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Fatboy
04-16-2007, 12:10 PM
That considering the skill level of todays modern day pro's that if $1,000,000 was put in an escrow account guaranteeing full payment if the feat of pocketing 1000 balls with out missing on a 9' table with factory pockets, and video taped, witnessed by a predetermined number of people. it could be done with in a year, thus the escrow account would be closed and the $$$ returned to who ever posted it. Not a bogus "Hole in One" insurance thing like on Earls thing years ago etc.

I'm not going to post the $$ this is just a hypothetical question and I thought it would make a cool conversation.


I think that if the pro's knew 100% the money would be solid and for this discussion it is a one time payment of a million not some 20 payment thing that 1000 in one inning would happen within the year. I dont know who would do it but I'm sure we would see alot more straight pool and it would bring out the best in alot of top players leading to a winner, I think it wouldnt happen with in the first 6 months because there isnt alot of attention on straight pool by all the players but the million would fix that in a hurry and with a few months practice it would happen, there would be some 400's within a month and it just keep going.

what do you think?

selftaut
04-16-2007, 12:18 PM
1000 is a lot , I don't think it could be done in a year or maybe even never , but would be interesting.

Steve Lipsky
04-16-2007, 01:49 PM
Put me in the camp of "never". That is about 72 racks. It's not easy to do anything 72 times in a row, let alone this.

Maybe if the participant was allowed to rest whenever he wanted during the inning, it might change things a tad.

Just my opinion,
Steve

RobertR
04-16-2007, 02:16 PM
Put me in the camp of "never". That is about 72 racks. It's not easy to do anything 72 times in a row, let alone this.

Maybe if the participant was allowed to rest whenever he wanted during the inning, it might change things a tad.

Just my opinion,
Steve

72 racks and 71 break shots. The odds of hitting 71 break shots and getting a shot 71 times are about the same as hitting the lottery (which would pay more than $1M).

Bob Jewett
04-16-2007, 03:51 PM
72 racks and 71 break shots. The odds of hitting 71 break shots and getting a shot 71 times are about the same as hitting the lottery (which would pay more than $1M).
It's not that bad, maybe. Depending on how you do the analysis, both Mosconi and Cranfield were something like 90% to get through a rack starting from a break ball. If fatigue is not a factor, and you accept the simple probability argument, then for one of those guys to run 1000 from any particular start is about a 1-in-2000 shot. If you happened to have 10 Mosconis and 10 Cranfields who each tried 100 times, you would very likely see a 1000 run. You would also expect to see something like 37 runs over 526.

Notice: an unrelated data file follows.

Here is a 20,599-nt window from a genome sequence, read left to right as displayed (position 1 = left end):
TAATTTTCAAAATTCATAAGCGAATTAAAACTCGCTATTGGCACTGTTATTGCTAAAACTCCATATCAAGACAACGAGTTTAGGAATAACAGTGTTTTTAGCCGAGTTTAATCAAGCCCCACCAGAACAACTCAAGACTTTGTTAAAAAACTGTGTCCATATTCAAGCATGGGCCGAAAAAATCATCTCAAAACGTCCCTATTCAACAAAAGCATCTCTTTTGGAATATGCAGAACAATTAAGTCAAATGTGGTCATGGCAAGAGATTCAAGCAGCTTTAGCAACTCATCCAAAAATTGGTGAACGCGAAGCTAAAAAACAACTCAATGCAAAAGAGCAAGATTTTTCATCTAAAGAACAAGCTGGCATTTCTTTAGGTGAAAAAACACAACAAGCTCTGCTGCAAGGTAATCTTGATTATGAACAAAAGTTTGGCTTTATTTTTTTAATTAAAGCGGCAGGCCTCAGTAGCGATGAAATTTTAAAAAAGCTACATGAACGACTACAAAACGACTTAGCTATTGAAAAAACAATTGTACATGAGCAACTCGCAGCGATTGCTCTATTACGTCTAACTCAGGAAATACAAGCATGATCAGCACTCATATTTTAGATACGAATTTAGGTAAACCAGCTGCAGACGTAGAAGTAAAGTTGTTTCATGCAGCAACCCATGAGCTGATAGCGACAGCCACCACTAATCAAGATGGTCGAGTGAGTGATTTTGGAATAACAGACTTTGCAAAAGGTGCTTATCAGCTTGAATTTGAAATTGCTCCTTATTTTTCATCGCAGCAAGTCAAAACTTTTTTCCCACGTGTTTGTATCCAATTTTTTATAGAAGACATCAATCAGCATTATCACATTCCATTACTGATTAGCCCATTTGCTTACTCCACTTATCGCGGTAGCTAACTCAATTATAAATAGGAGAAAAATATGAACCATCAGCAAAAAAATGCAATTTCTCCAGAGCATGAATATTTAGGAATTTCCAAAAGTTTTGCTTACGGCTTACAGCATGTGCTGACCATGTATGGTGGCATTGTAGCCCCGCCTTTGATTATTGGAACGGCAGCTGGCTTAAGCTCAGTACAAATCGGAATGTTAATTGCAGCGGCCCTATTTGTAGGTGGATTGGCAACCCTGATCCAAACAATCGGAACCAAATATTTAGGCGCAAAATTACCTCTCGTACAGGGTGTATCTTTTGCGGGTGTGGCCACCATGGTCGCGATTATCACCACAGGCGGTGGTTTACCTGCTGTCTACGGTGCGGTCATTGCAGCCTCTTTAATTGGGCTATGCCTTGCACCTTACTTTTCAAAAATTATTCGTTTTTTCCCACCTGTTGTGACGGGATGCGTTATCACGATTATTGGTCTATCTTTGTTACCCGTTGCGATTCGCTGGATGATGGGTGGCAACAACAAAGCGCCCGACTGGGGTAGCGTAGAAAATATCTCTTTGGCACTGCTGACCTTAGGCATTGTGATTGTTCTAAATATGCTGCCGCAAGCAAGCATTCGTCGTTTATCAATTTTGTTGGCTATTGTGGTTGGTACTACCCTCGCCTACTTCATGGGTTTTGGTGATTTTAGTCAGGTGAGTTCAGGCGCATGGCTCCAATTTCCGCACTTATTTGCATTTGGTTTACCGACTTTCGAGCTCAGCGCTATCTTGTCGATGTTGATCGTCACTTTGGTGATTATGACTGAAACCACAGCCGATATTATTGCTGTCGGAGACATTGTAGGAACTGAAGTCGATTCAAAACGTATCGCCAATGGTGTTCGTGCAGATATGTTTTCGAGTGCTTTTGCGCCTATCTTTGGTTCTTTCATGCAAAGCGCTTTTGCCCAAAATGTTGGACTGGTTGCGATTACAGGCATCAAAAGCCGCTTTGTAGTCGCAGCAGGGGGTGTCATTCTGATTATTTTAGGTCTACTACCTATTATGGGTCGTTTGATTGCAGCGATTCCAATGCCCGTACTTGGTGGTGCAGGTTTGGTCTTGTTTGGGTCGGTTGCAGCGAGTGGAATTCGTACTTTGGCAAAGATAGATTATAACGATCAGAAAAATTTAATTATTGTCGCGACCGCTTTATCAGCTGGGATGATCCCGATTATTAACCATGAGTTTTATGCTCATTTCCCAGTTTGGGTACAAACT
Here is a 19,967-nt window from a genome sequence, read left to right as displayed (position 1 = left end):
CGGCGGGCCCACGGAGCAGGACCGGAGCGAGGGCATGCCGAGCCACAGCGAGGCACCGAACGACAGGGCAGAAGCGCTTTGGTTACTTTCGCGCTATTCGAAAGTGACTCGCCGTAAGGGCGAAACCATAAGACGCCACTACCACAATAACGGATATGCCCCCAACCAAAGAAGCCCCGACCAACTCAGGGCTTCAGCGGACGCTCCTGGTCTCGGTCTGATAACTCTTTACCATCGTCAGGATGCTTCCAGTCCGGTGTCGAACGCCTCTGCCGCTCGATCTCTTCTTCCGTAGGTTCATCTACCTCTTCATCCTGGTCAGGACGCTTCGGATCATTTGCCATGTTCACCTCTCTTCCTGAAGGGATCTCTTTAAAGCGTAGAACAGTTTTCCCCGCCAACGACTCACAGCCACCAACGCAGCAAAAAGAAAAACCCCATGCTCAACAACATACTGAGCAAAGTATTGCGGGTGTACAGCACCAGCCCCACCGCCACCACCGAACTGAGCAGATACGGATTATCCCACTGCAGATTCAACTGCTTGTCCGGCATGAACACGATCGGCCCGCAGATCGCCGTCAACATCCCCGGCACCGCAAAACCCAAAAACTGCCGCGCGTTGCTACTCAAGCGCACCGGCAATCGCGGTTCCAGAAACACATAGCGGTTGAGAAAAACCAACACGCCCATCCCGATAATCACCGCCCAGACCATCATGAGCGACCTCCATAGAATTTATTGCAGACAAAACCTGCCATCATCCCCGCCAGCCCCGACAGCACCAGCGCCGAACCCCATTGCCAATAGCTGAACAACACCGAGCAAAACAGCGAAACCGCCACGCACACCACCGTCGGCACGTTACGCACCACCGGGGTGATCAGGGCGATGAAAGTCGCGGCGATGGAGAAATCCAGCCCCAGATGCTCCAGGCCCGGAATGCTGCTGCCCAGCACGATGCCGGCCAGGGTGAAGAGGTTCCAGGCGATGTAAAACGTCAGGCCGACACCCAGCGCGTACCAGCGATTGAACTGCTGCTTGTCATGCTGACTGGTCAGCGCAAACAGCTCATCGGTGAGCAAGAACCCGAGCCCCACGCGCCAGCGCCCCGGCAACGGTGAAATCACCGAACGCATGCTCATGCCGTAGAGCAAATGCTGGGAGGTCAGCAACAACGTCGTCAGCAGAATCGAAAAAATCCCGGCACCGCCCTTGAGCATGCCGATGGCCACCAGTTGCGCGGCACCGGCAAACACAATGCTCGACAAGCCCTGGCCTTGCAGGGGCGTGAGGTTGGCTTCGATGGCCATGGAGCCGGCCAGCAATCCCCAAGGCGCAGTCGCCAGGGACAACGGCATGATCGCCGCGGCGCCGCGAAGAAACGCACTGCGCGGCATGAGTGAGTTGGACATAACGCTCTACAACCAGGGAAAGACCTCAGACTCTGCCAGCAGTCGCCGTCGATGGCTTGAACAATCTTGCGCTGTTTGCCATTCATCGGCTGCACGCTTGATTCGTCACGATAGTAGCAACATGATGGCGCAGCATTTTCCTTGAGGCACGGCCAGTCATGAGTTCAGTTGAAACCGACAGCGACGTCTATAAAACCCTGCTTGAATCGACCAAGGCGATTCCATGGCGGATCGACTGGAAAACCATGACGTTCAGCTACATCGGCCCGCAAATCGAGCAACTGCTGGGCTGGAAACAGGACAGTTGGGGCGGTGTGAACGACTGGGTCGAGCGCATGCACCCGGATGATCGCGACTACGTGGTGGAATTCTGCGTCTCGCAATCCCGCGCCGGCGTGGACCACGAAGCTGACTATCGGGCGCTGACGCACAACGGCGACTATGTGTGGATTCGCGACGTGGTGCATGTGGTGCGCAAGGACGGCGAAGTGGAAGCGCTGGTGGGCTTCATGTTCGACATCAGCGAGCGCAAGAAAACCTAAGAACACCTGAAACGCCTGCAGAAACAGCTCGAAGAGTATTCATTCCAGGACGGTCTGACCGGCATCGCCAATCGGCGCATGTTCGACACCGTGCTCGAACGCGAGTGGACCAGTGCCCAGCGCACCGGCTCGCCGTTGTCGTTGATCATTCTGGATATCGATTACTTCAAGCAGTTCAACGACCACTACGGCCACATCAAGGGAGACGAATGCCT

There are two problems here: we don't have 20 players who are 90% to get from one break ball to the next, and if any such player does exist these days, he's not trying to run 1000. At Derby City this year, Mika Immonen had the best average and he was only about 80% to get through a rack. There is a huge difference between 80% and 90%. If Mika could hold the 80%, he would be a 1-in-10 million shot to get to 1000 on any particular try.

bruin70
04-16-2007, 04:13 PM
..............no way...............

besides the difficulty of actually doing it, add to that the restrictions of time and place AND in front of a crowd AND the nerves required. engert said he was nervous and sweating bullets as he approached 500 when he fell short....and he was nowhere close to being in the same enviroment.

3andstop
04-16-2007, 04:45 PM
While I also agree that running a thousand balls is a lottery hit at best, I do believe that some organized format for high run records and weekly high payouts would give the game of straight pool just the kick in the pants it needs to start it on its way to becoming a popular and mainstream game again.

If the payout was high enough pro players may start devoting more time to the effort of winning either a weekly or overall high run payday. The more they play the game I think the more every day players would follow suit. I know I would enjoy watching those efforts.

Bob Jewett
04-16-2007, 05:46 PM
... engert said he was nervous and sweating bullets as he approached 500 when he fell short....and he was nowhere close to being in the same enviroment.
Some people play better in front of an audience. And I think that Thomas won't be so nervous once he has a few 550s under his belt.